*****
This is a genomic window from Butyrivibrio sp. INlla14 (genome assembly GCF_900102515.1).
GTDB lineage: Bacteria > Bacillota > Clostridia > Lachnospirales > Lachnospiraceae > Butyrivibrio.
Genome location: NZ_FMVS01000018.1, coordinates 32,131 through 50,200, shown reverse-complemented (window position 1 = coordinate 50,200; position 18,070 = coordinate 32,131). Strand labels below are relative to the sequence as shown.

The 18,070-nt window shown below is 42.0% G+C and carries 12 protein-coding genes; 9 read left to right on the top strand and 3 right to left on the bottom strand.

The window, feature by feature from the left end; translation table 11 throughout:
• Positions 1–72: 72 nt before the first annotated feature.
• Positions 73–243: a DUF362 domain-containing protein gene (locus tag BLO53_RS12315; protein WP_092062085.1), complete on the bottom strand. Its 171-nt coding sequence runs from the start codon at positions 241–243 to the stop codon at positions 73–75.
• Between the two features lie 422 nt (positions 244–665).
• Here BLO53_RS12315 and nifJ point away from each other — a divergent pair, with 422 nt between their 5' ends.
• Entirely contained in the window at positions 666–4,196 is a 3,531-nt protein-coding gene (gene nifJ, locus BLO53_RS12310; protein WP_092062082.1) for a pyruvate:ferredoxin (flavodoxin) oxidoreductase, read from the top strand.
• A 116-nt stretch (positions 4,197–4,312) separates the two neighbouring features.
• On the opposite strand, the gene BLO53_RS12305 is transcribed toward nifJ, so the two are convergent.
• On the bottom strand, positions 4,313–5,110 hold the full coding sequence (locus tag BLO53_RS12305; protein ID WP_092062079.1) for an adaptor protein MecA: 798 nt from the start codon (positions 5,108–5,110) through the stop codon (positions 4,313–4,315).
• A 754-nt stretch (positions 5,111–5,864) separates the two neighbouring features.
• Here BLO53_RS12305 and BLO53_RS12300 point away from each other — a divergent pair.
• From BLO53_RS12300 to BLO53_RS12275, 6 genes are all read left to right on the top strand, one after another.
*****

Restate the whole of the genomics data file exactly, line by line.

This is a genomic window from Butyrivibrio sp. INlla14 (genome assembly GCF_900102515.1).
GTDB lineage: Bacteria > Bacillota > Clostridia > Lachnospirales > Lachnospiraceae > Butyrivibrio.
Genome location: NZ_FMVS01000018.1, coordinates 32,131 through 50,200, shown reverse-complemented (window position 1 = coordinate 50,200; position 18,070 = coordinate 32,131). Strand labels below are relative to the sequence as shown.

The 18,070-nt window shown below is 42.0% G+C and carries 12 protein-coding genes; 9 read left to right on the top strand and 3 right to left on the bottom strand.

The window, feature by feature from the left end; translation table 11 throughout:
• Positions 1–72: 72 nt before the first annotated feature.
• Positions 73–243: a DUF362 domain-containing protein gene (locus tag BLO53_RS12315; protein WP_092062085.1), complete on the bottom strand. Its 171-nt coding sequence runs from the start codon at positions 241–243 to the stop codon at positions 73–75.
• Between the two features lie 422 nt (positions 244–665).
• Here BLO53_RS12315 and nifJ point away from each other — a divergent pair, with 422 nt between their 5' ends.
• Entirely contained in the window at positions 666–4,196 is a 3,531-nt protein-coding gene (gene nifJ, locus BLO53_RS12310; protein WP_092062082.1) for a pyruvate:ferredoxin (flavodoxin) oxidoreductase, read from the top strand.
• A 116-nt stretch (positions 4,197–4,312) separates the two neighbouring features.
• On the opposite strand, the gene BLO53_RS12305 is transcribed toward nifJ, so the two are convergent.
• On the bottom strand, positions 4,313–5,110 hold the full coding sequence (locus tag BLO53_RS12305; protein ID WP_092062079.1) for an adaptor protein MecA: 798 nt from the start codon (positions 5,108–5,110) through the stop codon (positions 4,313–4,315).
• A 754-nt stretch (positions 5,111–5,864) separates the two neighbouring features.
• Here BLO53_RS12305 and BLO53_RS12300 point away from each other — a divergent pair.
• From BLO53_RS12300 to BLO53_RS12275, 6 genes are all read left to right on the top strand, one after another.